1. The island presents a unique setting for the story, as it is both a paradise and an escape, and also in the midst of political turmoil. How do you think this environment impacts the behaviour of the characters?
2. Across the island there is tension between the white people and the black Bahamians. Emerald is an interesting character as she has her foot in both camps. When push comes to shove, where do you think Emerald’s loyalties truly lie?
3. Throughout the novel Tilly presents herself as a self-assured good friend to Ella. But when Dodie speaks with her, she catches a “glimpse of a loneliness that tugged at something in her”. Do you pity Tilly at all? What about Hector, who goes to extreme lengths to protect his wife?
4. At various points throughout the novel, love is equated with gold. Hector says, ‘Everything is always about money …. or love.” We are led to believe throughout the novel that the killings are all in pursuit of gold, but that doesn’t turn out to be the case. Do you think the decisions people make out of financial greed are similar to the irrational decisions people make when they are in love?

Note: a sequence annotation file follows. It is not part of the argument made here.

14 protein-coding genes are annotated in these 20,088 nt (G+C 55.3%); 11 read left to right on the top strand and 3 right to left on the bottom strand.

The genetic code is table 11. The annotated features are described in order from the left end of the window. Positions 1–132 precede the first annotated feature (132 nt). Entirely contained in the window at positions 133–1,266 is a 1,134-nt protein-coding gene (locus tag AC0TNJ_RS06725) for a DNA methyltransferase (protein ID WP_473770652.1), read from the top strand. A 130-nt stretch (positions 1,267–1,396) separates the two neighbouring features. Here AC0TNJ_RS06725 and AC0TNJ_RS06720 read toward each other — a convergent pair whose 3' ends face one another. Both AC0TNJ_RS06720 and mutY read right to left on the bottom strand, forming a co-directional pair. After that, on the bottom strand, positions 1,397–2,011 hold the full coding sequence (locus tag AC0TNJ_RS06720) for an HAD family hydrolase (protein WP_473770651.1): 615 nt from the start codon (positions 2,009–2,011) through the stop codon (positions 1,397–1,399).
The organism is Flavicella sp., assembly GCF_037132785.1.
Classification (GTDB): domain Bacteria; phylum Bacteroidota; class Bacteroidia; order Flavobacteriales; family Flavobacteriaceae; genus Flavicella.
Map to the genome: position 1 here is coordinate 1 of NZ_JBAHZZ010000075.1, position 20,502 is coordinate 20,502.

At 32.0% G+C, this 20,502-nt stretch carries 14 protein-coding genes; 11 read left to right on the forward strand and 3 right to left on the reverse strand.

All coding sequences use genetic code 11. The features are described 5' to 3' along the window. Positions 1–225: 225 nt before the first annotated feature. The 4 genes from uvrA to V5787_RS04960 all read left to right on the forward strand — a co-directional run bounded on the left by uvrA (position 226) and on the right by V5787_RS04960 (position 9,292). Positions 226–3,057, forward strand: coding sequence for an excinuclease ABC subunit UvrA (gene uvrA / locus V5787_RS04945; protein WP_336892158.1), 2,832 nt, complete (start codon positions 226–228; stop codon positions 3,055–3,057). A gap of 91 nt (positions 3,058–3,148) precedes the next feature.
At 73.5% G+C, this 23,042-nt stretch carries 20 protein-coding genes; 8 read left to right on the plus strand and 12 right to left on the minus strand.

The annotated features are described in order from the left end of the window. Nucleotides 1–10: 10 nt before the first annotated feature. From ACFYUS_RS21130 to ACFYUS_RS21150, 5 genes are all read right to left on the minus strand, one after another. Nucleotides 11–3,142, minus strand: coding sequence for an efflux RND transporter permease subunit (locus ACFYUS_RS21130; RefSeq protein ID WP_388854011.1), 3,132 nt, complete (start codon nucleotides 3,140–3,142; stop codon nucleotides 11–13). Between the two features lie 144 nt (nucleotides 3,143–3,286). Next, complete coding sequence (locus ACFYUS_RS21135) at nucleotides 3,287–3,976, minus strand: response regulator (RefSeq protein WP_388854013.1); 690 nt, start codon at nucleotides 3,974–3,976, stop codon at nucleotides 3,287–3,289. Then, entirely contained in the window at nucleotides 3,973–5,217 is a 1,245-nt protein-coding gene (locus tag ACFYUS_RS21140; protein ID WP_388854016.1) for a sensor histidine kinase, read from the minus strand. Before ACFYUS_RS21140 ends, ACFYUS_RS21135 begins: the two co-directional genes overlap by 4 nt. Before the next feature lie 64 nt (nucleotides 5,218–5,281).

5. Throughout the novel, Reggie is described as a good and decent man. At the end of the novel, he seems clearly to have forgiven Ella for her infidelity, even though they don’t speak of it. Do you respect Reggie for this decision? Why or why not?
6. Ella says, “As the wife of an MP she would be able to do something positive, influence his policies. She could leave a dent in the world that said Ella Sandford was here.” Do you think that Ella and Dodie have made their mark on the world by the end of the novel?
7. What purpose does Mama Keel’s character serve in the story? What does her presence say about the island, its culture and its people?
8. When we first see Ella, she is helping Reggie with his cufflinks while wearing an evening gown, seemingly happy with her lifestyle. By the end of the novel she has thrown herself into an affair with Dan and is more outspoken in her search for truth about what happened to Morrell. Is there one particular moment, or character, in the story who you think first sparks this change in Ella?
9. Do die calls Morrell a “killer” in front of Flynn, which naturally would extend to Flynn as well. Yet Dodie has relatively few reservations about Flynn and dives headfirst into a relationship with him. Why do you think she is so trusting of this man?
10. Why do you think Dodie and Ella are so protective of each other? Is it simply because they are both women, or are there other reasons that they form such a strong bond?